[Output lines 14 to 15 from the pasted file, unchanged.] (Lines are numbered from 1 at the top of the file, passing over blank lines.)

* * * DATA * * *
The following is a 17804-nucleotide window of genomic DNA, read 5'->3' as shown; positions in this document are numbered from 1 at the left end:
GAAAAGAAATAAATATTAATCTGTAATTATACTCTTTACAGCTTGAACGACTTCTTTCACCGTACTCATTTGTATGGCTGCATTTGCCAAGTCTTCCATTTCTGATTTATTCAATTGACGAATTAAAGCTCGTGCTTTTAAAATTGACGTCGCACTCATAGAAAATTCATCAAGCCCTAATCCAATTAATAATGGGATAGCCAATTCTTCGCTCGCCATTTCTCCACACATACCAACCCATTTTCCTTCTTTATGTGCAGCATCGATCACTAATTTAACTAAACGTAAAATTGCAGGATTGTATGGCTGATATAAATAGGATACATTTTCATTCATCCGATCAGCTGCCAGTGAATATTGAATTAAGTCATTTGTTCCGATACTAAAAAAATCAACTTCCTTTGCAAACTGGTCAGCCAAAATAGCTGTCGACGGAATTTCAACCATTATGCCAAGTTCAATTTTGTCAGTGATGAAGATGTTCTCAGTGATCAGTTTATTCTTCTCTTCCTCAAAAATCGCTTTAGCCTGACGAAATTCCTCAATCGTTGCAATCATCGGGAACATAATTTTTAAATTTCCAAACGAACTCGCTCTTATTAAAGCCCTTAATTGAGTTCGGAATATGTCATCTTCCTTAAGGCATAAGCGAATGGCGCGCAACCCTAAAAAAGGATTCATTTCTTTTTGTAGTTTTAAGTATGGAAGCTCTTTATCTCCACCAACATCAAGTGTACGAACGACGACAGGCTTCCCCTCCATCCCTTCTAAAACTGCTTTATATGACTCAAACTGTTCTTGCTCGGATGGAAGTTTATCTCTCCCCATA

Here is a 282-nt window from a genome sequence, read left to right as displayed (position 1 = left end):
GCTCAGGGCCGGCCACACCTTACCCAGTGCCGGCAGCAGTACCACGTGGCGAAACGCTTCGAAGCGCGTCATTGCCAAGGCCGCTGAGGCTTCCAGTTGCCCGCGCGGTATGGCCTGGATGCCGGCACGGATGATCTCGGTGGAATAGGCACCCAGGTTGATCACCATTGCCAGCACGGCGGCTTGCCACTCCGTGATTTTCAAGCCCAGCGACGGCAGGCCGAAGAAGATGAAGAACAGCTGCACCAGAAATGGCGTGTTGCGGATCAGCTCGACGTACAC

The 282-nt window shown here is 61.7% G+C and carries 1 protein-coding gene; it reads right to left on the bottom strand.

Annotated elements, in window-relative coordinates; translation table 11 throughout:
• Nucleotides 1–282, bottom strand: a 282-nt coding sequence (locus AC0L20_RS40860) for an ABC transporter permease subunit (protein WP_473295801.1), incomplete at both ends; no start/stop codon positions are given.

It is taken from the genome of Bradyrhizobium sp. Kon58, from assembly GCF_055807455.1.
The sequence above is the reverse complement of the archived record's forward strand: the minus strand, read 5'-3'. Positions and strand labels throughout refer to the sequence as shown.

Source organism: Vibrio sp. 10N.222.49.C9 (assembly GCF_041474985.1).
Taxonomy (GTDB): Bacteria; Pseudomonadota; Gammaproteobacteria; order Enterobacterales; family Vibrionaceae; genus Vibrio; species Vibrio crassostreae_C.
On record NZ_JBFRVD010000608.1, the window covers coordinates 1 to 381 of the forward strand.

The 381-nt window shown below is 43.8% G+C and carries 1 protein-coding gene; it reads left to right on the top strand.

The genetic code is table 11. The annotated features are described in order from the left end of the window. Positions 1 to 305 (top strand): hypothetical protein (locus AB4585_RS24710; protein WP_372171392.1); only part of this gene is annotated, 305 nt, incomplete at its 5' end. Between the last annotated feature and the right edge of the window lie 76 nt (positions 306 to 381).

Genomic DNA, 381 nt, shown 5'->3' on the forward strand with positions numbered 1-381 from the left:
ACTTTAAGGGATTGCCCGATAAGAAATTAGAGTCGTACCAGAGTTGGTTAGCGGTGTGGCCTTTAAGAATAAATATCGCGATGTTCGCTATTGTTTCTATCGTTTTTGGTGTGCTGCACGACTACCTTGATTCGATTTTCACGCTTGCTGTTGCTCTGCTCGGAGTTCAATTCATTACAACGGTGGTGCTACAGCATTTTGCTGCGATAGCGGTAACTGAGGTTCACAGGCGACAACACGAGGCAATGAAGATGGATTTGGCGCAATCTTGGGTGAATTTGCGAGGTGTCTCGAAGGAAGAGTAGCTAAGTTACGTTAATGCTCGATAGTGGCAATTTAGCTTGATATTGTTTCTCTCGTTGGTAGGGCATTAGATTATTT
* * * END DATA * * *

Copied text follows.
The genetic code is table 11. The annotated features are described in order from the left end of the window. Positions 1 to 305 (top strand): hypothetical protein (locus AB4585_RS24710; protein WP_372171392.1); only part of this gene is annotated, 305 nt, incomplete at its 5' end. Between the last annotated feature and the right edge of the window lie 76 nt (positions 306 to 381).

Genomic DNA, 381 nt, shown 5'->3' on the forward strand with positions numbered 1-381 from the left: